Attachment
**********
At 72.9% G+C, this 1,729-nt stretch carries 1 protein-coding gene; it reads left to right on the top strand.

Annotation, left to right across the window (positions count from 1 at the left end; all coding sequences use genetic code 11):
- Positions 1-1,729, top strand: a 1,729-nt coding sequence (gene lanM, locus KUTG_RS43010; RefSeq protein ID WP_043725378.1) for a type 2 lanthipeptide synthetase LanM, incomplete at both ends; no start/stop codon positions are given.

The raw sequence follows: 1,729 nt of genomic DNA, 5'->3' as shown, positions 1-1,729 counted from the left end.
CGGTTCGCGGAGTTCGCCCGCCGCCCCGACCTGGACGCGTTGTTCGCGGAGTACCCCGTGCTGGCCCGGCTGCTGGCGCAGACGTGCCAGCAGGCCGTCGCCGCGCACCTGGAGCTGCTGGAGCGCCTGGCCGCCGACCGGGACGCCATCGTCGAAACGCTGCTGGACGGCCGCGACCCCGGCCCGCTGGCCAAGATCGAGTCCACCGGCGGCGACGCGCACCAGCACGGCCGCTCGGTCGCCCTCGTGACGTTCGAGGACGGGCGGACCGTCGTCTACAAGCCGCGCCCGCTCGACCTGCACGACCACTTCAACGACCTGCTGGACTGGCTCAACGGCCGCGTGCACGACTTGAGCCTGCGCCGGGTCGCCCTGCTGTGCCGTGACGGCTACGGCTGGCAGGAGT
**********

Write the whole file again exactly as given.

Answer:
At 72.9% G+C, this 1,729-nt stretch carries 1 protein-coding gene; it reads left to right on the top strand.

Annotation, left to right across the window (positions count from 1 at the left end; all coding sequences use genetic code 11):
- Positions 1-1,729, top strand: a 1,729-nt coding sequence (gene lanM, locus KUTG_RS43010; RefSeq protein ID WP_043725378.1) for a type 2 lanthipeptide synthetase LanM, incomplete at both ends; no start/stop codon positions are given.

The raw sequence follows: 1,729 nt of genomic DNA, 5'->3' as shown, positions 1-1,729 counted from the left end.
CGGTTCGCGGAGTTCGCCCGCCGCCCCGACCTGGACGCGTTGTTCGCGGAGTACCCCGTGCTGGCCCGGCTGCTGGCGCAGACGTGCCAGCAGGCCGTCGCCGCGCACCTGGAGCTGCTGGAGCGCCTGGCCGCCGACCGGGACGCCATCGTCGAAACGCTGCTGGACGGCCGCGACCCCGGCCCGCTGGCCAAGATCGAGTCCACCGGCGGCGACGCGCACCAGCACGGCCGCTCGGTCGCCCTCGTGACGTTCGAGGACGGGCGGACCGTCGTCTACAAGCCGCGCCCGCTCGACCTGCACGACCACTTCAACGACCTGCTGGACTGGCTCAACGGCCGCGTGCACGACTTGAGCCTGCGCCGGGTCGCCCTGCTGTGCCGTGACGGCTACGGCTGGCAGGAGT